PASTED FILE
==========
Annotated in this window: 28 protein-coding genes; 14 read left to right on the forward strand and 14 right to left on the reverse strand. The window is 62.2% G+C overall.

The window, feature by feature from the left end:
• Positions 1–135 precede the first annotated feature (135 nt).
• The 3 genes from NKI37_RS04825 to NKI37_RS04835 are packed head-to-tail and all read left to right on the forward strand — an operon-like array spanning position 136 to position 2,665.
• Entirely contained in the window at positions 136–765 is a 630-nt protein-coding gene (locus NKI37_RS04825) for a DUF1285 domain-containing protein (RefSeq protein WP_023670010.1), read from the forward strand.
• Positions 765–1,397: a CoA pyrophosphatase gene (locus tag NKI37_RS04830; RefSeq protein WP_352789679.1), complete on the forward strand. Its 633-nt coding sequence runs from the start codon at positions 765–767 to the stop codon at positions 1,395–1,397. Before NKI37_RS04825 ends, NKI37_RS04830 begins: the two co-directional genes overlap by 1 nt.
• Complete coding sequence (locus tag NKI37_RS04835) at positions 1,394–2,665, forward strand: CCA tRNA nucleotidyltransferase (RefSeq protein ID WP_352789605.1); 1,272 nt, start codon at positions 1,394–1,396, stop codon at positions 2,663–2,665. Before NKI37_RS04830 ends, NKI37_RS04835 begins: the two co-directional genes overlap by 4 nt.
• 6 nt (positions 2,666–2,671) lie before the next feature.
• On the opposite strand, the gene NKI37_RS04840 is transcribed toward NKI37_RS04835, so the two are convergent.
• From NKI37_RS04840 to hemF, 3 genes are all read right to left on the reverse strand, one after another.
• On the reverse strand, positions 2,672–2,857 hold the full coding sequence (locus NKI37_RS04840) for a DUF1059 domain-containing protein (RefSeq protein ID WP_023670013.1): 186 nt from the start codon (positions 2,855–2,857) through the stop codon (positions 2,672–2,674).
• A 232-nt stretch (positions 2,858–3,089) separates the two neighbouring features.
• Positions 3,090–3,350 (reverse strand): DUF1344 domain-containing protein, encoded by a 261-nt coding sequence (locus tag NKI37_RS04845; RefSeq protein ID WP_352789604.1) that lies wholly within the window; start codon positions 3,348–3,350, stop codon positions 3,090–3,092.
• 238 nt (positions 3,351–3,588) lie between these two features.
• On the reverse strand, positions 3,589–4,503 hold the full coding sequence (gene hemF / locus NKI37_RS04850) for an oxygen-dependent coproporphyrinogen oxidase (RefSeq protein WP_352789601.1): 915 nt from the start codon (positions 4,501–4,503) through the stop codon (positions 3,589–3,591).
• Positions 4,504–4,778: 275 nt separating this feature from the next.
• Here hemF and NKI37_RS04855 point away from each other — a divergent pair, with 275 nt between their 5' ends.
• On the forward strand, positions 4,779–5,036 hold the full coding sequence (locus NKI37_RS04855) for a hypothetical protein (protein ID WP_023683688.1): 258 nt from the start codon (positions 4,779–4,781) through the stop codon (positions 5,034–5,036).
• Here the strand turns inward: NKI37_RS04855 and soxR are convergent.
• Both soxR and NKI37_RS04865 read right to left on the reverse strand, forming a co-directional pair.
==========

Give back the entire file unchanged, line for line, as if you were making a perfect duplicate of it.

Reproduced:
Annotated in this window: 28 protein-coding genes; 14 read left to right on the forward strand and 14 right to left on the reverse strand. The window is 62.2% G+C overall.

The window, feature by feature from the left end:
• Positions 1–135 precede the first annotated feature (135 nt).
• The 3 genes from NKI37_RS04825 to NKI37_RS04835 are packed head-to-tail and all read left to right on the forward strand — an operon-like array spanning position 136 to position 2,665.
• Entirely contained in the window at positions 136–765 is a 630-nt protein-coding gene (locus NKI37_RS04825) for a DUF1285 domain-containing protein (RefSeq protein WP_023670010.1), read from the forward strand.
• Positions 765–1,397: a CoA pyrophosphatase gene (locus tag NKI37_RS04830; RefSeq protein WP_352789679.1), complete on the forward strand. Its 633-nt coding sequence runs from the start codon at positions 765–767 to the stop codon at positions 1,395–1,397. Before NKI37_RS04825 ends, NKI37_RS04830 begins: the two co-directional genes overlap by 1 nt.
• Complete coding sequence (locus tag NKI37_RS04835) at positions 1,394–2,665, forward strand: CCA tRNA nucleotidyltransferase (RefSeq protein ID WP_352789605.1); 1,272 nt, start codon at positions 1,394–1,396, stop codon at positions 2,663–2,665. Before NKI37_RS04830 ends, NKI37_RS04835 begins: the two co-directional genes overlap by 4 nt.
• 6 nt (positions 2,666–2,671) lie before the next feature.
• On the opposite strand, the gene NKI37_RS04840 is transcribed toward NKI37_RS04835, so the two are convergent.
• From NKI37_RS04840 to hemF, 3 genes are all read right to left on the reverse strand, one after another.
• On the reverse strand, positions 2,672–2,857 hold the full coding sequence (locus NKI37_RS04840) for a DUF1059 domain-containing protein (RefSeq protein ID WP_023670013.1): 186 nt from the start codon (positions 2,855–2,857) through the stop codon (positions 2,672–2,674).
• A 232-nt stretch (positions 2,858–3,089) separates the two neighbouring features.
• Positions 3,090–3,350 (reverse strand): DUF1344 domain-containing protein, encoded by a 261-nt coding sequence (locus tag NKI37_RS04845; RefSeq protein ID WP_352789604.1) that lies wholly within the window; start codon positions 3,348–3,350, stop codon positions 3,090–3,092.
• 238 nt (positions 3,351–3,588) lie between these two features.
• On the reverse strand, positions 3,589–4,503 hold the full coding sequence (gene hemF / locus NKI37_RS04850) for an oxygen-dependent coproporphyrinogen oxidase (RefSeq protein WP_352789601.1): 915 nt from the start codon (positions 4,501–4,503) through the stop codon (positions 3,589–3,591).
• Positions 4,504–4,778: 275 nt separating this feature from the next.
• Here hemF and NKI37_RS04855 point away from each other — a divergent pair, with 275 nt between their 5' ends.
• On the forward strand, positions 4,779–5,036 hold the full coding sequence (locus NKI37_RS04855) for a hypothetical protein (protein ID WP_023683688.1): 258 nt from the start codon (positions 4,779–4,781) through the stop codon (positions 5,034–5,036).
• Here the strand turns inward: NKI37_RS04855 and soxR are convergent.
• Both soxR and NKI37_RS04865 read right to left on the reverse strand, forming a co-directional pair.